Thursday, March 19, 2009

CBFNC General Assembly Day 1

Today I helped my mom and our Assistant Pastor Brad Smith setup exhibits at Snyder Memorial. While I was there I checked out the Youth room and thought I saw a picture of a girl I went to FMA with. Anyways, I'll blog more thoroughly on the General Assembly when I get home as we are staying with my grandmother in Dunn and it's hard for me to use her computer.

In closing here is a snippet of a post by Tony Cartledge from another CBFNC event I went to:

In a closing message, Mike Queen, pastor of First Baptist Church in Wilmington, said Baptists are “tribal people.” Christians have divided themselves into many tribes, he said, and Baptists have developed tribes of their own, but “that’s how it’s always been in the Kingdom of God.

Queen noted how Moses instructed the Israelites to encamp by tribes surrounding the tabernacle, each flying its distinctive banner. Thus, “both unity and uniqueness were celebrated” in the peoples’ “corporate identity as children of Israel and particular identity as members of their tribes.”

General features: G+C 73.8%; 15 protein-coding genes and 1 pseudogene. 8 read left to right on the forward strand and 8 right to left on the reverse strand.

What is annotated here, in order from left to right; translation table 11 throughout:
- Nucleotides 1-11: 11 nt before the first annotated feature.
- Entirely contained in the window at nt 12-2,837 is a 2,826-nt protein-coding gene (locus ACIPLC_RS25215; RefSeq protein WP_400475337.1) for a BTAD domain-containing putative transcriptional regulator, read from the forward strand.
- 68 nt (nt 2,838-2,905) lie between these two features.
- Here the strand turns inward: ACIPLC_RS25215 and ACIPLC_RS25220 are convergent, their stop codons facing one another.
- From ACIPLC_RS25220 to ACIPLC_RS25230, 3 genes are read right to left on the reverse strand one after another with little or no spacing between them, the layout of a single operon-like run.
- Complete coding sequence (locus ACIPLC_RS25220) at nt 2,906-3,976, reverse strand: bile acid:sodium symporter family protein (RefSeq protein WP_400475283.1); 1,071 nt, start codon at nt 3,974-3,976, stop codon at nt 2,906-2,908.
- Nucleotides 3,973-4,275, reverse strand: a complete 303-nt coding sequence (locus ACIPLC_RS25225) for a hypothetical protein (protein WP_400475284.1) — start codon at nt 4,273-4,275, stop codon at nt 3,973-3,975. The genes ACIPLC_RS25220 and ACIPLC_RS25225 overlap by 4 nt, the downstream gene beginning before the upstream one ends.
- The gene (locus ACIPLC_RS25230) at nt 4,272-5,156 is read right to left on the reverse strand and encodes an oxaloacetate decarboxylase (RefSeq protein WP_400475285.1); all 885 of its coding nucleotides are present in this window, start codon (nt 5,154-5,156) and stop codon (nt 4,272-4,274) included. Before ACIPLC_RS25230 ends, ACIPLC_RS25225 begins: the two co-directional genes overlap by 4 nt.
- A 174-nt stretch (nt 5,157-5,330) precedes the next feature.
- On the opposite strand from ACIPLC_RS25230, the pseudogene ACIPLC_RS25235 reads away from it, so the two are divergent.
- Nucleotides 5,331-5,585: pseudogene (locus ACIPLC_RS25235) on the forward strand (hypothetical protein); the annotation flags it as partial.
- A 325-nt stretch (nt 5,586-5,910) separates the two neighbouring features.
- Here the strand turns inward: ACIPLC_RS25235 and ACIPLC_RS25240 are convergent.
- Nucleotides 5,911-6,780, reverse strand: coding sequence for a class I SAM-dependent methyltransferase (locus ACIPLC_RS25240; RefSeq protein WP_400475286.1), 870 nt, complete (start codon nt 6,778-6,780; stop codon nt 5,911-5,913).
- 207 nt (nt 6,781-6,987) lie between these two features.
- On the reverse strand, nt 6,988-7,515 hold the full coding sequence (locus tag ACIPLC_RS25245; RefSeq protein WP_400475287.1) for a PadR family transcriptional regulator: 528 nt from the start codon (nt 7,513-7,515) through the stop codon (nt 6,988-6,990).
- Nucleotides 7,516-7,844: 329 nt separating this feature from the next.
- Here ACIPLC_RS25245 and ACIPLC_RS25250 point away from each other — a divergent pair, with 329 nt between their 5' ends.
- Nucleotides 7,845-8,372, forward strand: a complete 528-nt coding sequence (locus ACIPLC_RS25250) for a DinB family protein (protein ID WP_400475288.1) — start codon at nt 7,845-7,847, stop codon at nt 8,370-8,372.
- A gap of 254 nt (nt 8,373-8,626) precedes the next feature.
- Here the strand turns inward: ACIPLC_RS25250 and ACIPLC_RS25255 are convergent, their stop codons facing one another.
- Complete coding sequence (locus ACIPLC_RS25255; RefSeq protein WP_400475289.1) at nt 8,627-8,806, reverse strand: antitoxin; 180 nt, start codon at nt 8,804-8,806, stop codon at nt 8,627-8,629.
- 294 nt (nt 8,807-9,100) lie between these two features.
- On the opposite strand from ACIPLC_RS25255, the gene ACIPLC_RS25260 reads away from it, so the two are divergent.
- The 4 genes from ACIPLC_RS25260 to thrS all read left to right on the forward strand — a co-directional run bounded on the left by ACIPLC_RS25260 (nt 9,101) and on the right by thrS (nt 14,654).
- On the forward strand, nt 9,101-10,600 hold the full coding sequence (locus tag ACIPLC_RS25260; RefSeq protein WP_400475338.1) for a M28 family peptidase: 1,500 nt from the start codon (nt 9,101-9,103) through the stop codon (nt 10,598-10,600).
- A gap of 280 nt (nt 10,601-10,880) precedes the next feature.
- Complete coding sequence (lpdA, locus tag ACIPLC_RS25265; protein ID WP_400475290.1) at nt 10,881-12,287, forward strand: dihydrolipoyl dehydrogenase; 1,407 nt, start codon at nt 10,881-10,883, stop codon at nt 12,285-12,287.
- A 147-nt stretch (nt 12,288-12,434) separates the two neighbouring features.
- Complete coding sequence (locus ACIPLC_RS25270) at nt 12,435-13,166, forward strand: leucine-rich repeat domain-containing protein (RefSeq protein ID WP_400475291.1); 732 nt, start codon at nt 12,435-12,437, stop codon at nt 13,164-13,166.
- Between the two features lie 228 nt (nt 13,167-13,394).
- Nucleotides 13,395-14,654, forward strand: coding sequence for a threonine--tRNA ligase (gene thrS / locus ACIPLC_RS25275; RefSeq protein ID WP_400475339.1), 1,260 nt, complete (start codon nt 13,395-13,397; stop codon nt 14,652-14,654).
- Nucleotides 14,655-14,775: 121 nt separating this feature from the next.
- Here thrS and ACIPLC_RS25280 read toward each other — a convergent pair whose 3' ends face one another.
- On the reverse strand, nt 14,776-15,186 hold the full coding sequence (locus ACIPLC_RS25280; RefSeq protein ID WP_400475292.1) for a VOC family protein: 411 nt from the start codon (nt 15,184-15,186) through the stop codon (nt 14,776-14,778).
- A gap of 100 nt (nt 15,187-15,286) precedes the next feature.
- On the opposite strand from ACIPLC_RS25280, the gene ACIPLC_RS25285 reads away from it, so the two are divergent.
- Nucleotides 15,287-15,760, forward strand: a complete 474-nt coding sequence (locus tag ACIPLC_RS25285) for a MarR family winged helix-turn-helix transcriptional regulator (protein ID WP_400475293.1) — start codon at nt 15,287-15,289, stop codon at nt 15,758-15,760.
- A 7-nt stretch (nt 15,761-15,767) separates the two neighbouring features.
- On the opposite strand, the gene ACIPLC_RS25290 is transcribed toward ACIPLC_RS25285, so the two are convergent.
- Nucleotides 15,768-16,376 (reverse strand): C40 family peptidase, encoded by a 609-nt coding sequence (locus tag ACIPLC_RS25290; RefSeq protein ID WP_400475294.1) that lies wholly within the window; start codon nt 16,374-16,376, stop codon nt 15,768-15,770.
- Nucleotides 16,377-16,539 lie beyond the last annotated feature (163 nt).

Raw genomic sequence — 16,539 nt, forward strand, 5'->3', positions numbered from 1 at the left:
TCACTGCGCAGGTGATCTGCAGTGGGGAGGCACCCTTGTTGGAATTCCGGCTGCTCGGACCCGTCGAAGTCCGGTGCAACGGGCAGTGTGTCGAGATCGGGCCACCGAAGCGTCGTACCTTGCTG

As a former president of the Baptist State Convention of North Carolina (BSCNC) General Board, Queen was a tireless advocate for unity within the BSCNC during the 1990s, an effort that ultimately ran aground in the rising conservative tide that now dominates the state convention. During the same period, CBFNC emerged as an alternative nexus of cooperation and fellowship for those who felt disenchanted with or disenfranchised by the BSCNC.

“I spent a long time chasing the wrong things in Baptist life the past 25 years,” Queen told the congregation. “CBF of North Carolina is my tribe in the Baptist nation,” he said, “but it is not a denomination to be won: it’s all about mission and freedom.”

“It’s exciting to be a part of something that is still new and filled with hope we can scarcely imagine,” Queen said. That hope can be found in Jesus alone and calls for vigilant focus, he said, for “When you fall in love with an institution, you may lose the ability to follow Jesus.”

“The easy part of our faith is to believe,” Queen concluded. “The following part gets hard: that’s where we need one another.”

In a key component of the convocation, representatives from 23 organizations recognized as CBFNC ministry partners joined CBFNC leaders and the congregation in a litany of common mission and mutual support.

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